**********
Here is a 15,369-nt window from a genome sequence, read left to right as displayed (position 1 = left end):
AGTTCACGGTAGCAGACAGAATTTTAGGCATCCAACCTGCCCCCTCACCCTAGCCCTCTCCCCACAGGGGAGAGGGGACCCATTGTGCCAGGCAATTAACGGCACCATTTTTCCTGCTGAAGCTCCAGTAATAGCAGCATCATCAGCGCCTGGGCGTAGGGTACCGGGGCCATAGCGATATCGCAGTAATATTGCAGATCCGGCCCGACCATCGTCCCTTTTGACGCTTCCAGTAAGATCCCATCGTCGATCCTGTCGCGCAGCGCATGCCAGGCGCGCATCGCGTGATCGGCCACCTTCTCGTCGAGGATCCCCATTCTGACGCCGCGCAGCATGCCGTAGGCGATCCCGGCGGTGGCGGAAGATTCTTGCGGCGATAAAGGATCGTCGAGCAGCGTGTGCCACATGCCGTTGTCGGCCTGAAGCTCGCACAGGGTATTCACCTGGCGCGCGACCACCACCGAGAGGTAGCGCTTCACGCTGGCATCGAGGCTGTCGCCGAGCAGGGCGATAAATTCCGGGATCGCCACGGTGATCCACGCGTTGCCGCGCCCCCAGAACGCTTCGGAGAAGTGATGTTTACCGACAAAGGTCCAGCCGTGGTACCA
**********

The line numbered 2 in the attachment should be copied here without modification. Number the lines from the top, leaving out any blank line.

AGTTCACGGTAGCAGACAGAATTTTAGGCATCCAACCTGCCCCCTCACCCTAGCCCTCTCCCCACAGGGGAGAGGGGACCCATTGTGCCAGGCAATTAACGGCACCATTTTTCCTGCTGAAGCTCCAGTAATAGCAGCATCATCAGCGCCTGGGCGTAGGGTACCGGGGCCATAGCGATATCGCAGTAATATTGCAGATCCGGCCCGACCATCGTCCCTTTTGACGCTTCCAGTAAGATCCCATCGTCGATCCTGTCGCGCAGCGCATGCCAGGCGCGCATCGCGTGATCGGCCACCTTCTCGTCGAGGATCCCCATTCTGACGCCGCGCAGCATGCCGTAGGCGATCCCGGCGGTGGCGGAAGATTCTTGCGGCGATAAAGGATCGTCGAGCAGCGTGTGCCACATGCCGTTGTCGGCCTGAAGCTCGCACAGGGTATTCACCTGGCGCGCGACCACCACCGAGAGGTAGCGCTTCACGCTGGCATCGAGGCTGTCGCCGAGCAGGGCGATAAATTCCGGGATCGCCACGGTGATCCACGCGTTGCCGCGCCCCCAGAACGCTTCGGAGAAGTGATGTTTACCGACAAAGGTCCAGCCGTGGTACCA